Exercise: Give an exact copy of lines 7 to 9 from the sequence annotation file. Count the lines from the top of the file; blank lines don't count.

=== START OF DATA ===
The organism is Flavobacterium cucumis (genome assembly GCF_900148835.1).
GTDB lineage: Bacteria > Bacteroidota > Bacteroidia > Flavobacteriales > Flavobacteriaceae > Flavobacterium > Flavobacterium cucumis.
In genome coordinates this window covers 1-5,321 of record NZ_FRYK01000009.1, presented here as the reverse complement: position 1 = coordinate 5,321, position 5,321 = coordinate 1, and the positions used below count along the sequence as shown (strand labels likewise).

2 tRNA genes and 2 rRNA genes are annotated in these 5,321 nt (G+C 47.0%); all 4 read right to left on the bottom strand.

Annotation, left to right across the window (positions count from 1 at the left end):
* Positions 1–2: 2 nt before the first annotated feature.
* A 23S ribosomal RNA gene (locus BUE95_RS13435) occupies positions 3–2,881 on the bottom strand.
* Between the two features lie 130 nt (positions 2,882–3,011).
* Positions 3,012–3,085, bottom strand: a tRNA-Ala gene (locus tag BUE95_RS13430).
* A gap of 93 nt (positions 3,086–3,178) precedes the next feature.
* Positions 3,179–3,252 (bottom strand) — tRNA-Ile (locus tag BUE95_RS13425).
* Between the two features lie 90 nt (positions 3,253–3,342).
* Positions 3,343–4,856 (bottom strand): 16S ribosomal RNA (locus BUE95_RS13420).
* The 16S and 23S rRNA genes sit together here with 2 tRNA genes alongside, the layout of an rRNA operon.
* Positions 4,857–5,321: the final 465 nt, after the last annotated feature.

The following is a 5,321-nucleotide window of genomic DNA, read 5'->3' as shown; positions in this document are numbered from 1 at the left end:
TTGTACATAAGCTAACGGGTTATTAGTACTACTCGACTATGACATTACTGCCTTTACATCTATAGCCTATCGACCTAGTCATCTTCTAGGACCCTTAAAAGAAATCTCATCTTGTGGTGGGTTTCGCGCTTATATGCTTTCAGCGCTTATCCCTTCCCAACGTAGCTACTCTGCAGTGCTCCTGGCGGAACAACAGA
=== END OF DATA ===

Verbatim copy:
* A 23S ribosomal RNA gene (locus BUE95_RS13435) occupies positions 3–2,881 on the bottom strand.
* Between the two features lie 130 nt (positions 2,882–3,011).
* Positions 3,012–3,085, bottom strand: a tRNA-Ala gene (locus tag BUE95_RS13430).